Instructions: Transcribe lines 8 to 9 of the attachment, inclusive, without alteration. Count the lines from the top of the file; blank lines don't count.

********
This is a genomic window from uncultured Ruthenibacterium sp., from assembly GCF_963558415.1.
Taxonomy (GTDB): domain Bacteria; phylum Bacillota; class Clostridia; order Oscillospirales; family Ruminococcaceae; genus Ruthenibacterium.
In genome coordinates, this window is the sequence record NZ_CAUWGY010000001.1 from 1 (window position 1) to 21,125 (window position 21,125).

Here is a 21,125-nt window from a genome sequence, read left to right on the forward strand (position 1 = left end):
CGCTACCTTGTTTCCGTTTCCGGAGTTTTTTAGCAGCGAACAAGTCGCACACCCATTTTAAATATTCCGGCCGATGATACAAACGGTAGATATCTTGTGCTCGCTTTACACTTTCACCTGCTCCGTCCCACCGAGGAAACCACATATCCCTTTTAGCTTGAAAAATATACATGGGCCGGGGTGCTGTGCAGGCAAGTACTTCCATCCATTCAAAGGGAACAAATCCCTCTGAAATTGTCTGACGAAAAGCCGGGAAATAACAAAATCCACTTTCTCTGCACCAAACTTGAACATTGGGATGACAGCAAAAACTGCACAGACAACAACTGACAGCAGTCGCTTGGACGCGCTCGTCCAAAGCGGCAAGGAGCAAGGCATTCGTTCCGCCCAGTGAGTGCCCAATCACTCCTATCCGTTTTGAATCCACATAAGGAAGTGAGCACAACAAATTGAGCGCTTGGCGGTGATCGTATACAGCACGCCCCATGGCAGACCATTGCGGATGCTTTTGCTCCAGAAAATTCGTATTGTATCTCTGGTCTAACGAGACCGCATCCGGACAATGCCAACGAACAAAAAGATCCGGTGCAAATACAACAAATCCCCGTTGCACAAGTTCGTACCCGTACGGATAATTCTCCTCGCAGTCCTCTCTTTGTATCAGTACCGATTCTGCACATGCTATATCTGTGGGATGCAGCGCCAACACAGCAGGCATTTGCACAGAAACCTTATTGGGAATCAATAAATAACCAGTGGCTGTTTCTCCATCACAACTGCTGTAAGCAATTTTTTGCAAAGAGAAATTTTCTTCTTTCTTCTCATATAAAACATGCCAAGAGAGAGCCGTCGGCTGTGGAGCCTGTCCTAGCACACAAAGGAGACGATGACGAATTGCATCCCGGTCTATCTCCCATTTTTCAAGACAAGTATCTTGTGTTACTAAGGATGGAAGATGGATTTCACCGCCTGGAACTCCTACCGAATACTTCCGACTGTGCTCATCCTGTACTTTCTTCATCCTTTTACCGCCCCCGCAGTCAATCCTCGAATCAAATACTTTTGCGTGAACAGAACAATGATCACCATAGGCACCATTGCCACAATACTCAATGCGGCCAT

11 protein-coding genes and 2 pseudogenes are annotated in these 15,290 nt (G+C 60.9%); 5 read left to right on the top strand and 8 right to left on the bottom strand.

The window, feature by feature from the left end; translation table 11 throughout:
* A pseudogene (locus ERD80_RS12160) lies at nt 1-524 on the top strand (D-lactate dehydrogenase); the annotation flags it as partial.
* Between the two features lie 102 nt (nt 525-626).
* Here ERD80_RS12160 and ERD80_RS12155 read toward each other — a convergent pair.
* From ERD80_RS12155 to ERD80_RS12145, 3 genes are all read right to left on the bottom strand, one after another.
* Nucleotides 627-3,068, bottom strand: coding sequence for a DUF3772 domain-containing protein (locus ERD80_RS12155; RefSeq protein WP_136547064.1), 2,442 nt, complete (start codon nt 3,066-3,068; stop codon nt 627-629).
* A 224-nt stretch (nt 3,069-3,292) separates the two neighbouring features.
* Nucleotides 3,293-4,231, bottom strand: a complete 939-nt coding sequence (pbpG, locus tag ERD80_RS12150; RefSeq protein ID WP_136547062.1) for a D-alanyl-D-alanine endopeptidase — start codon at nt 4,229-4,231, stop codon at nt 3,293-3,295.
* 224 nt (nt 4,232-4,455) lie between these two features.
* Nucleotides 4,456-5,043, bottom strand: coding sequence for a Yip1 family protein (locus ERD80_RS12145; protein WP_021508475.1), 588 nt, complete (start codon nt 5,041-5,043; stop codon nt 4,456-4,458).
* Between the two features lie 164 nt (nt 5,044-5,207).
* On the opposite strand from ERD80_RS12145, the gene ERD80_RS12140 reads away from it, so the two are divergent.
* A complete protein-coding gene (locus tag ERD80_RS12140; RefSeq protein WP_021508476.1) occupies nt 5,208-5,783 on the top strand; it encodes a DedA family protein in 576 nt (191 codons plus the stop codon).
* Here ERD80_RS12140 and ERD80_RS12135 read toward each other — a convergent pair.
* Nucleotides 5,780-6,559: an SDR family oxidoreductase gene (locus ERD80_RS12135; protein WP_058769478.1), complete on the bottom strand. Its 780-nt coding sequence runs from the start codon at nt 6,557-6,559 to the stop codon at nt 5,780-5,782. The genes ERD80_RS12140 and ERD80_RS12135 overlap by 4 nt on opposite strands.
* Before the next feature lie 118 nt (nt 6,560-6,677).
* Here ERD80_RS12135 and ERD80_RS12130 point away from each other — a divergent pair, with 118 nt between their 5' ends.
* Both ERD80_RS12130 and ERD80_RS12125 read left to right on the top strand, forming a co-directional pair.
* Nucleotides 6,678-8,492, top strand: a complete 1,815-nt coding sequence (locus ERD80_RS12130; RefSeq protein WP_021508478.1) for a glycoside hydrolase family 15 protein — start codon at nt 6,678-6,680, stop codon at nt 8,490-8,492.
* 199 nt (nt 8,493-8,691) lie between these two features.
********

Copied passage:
* A pseudogene (locus ERD80_RS12160) lies at nt 1-524 on the top strand (D-lactate dehydrogenase); the annotation flags it as partial.
* Between the two features lie 102 nt (nt 525-626).